Information About Guardianships

A guardianship is a powerful designation that can be very beneficial to an individual in need of protection, known as a ward. Many people have questions about guardianships and what protections they specifically offer. We invite you to read these answers to frequently asked questions about guardianships.

If you are interested in learning more about setting up your own guardianship, the law office of Mercedes R. Wechsler, P.A., can help.

To schedule a time to meet at our office in Orlando, complete our contact form or call 407-839-1364. We offer a free 15-minute phone consultation.

Guardianship FAQs

Why would someone need legal assistance for guardianship issues?

Often, a guardianship is established to protect children and their property if a parent dies and children are left with assets, in particular if the parents were never married. A child is, by definition, an incapacitated person. Guardianships for children are also set up if a child receives proceeds from a lawsuit. In other cases, a guardianship may be set up to care for an adult who is incapacitated in some way.

What types of decisions can a guardian make on behalf of another person?

This varies depending on the type of guardianship:

  • If it is guardianship of a person, then the guardian can make health, mental health, living arrangement or education decisions on behalf of the ward.
  • If it is guardianship of property, then the guardian makes decisions that affect the assets of the ward. A court order is needed for any distribution from these assets or any sale of the assets. If the ward needs to pay for health insurance, for example, then the guardian of property of the ward would have to ask for permission from the court to pay for the insurance. There are reporting requirements to let the court know how money is spent.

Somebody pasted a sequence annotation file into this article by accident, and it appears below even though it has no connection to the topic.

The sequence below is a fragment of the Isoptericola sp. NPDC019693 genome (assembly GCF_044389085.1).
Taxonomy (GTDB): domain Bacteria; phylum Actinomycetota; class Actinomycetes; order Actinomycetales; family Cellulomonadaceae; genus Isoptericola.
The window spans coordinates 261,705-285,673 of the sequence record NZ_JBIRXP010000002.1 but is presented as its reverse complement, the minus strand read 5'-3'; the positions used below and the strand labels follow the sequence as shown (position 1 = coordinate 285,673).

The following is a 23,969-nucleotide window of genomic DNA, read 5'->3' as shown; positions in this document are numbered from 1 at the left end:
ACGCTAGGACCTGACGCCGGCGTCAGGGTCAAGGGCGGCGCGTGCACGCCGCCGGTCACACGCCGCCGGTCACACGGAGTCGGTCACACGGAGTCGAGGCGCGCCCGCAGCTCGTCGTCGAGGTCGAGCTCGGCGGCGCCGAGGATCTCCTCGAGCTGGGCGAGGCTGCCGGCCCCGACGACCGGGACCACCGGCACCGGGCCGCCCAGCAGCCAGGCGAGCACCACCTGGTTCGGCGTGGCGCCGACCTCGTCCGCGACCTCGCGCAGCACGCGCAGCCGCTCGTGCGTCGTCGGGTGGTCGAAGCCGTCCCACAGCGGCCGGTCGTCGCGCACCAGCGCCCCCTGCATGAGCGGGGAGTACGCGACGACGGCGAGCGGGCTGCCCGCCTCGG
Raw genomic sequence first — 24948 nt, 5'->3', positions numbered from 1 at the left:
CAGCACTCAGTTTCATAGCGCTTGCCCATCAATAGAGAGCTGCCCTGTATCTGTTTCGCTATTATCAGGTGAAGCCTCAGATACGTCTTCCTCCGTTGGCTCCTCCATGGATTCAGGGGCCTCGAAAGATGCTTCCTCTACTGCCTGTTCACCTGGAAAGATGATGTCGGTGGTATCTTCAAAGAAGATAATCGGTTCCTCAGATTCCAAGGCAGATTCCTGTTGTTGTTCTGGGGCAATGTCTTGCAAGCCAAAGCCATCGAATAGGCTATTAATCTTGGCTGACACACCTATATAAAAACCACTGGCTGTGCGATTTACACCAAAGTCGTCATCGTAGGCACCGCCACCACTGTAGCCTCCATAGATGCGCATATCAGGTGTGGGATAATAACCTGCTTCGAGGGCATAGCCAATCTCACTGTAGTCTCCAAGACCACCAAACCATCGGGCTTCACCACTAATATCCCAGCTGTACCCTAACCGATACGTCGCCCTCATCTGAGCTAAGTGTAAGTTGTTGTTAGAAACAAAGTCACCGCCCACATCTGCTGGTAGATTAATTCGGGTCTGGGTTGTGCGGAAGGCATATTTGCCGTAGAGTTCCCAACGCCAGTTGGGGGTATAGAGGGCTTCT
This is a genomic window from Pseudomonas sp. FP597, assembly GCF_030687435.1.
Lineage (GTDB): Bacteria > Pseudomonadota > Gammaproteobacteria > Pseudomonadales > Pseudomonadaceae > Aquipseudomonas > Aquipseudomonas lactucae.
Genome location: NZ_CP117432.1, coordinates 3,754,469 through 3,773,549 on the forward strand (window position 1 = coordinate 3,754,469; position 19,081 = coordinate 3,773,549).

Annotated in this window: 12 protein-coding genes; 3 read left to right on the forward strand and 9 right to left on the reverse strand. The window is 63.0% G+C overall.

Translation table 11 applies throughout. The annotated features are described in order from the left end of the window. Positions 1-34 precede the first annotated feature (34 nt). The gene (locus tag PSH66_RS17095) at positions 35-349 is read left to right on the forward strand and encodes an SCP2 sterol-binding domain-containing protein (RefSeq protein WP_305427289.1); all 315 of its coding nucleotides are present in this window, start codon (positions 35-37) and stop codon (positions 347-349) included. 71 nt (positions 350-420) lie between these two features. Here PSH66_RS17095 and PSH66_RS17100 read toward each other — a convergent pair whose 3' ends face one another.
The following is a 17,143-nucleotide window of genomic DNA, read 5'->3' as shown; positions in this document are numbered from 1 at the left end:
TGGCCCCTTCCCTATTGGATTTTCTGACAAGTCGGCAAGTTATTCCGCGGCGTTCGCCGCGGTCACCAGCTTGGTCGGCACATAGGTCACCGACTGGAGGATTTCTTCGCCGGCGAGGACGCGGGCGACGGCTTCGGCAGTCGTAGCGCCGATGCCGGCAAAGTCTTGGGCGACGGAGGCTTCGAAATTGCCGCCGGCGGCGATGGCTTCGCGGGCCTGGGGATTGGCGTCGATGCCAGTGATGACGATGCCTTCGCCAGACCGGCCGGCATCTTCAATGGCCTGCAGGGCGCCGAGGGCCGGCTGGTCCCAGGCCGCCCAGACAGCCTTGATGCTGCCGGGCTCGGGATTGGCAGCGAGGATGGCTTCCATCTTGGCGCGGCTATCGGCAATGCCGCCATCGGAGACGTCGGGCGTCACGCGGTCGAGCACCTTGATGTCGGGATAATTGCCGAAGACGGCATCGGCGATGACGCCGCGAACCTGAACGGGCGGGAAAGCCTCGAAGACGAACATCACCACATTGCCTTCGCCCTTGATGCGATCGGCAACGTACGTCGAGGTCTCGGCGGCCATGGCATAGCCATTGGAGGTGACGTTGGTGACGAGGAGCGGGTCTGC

Are there different ways in which a guardian can be appointed?

Yes. A guardian can be appointed in several ways:

  • An individual seeking a guardian can petition for a guardian to be appointed.
  • An individual wanting to be a guardian who is also a relative can petition to be appointed guardian.
  • An individual can name a guardian in a will. This is most often to provide care for any minor children left behind after a parent has died.

The desired guardian must pass a background test and be fingerprinted — even if that person is a spouse. Someone who has been convicted of a felony cannot be a guardian.

Under what conditions can a guardianship of a child be granted?

If a child comes into an inheritance from a parent and the child's parents were not married, a guardian must be appointed to oversee the money and property that was inherited. Also, if the child is disabled either mentally or physically, a guardianship may be needed.

Guardianships are not necessarily permanent. Once a child turns 18, a guardianship may no longer be needed. If the ward has a mental health issue that has been treated for a period of time and the ward no longer needs treatment, it is possible to petition to have the guardianship terminated.

What are some of the responsibilities of a legal guardianship? Do they differ for children vs. incapacitated or disabled people?

A guardian must arrange medical care, mental health care and personal care services. The guardian may also help choose a residential setting that is appropriate for the ward. The guardian will present a plan to the court detailing how the ward will be taken care of. The guardian will also manage the finances of the ward, including living expenses, medical expenses, taxes and more. A guardian can be appointed if a child receives money as a settlement or jury award in a lawsuit.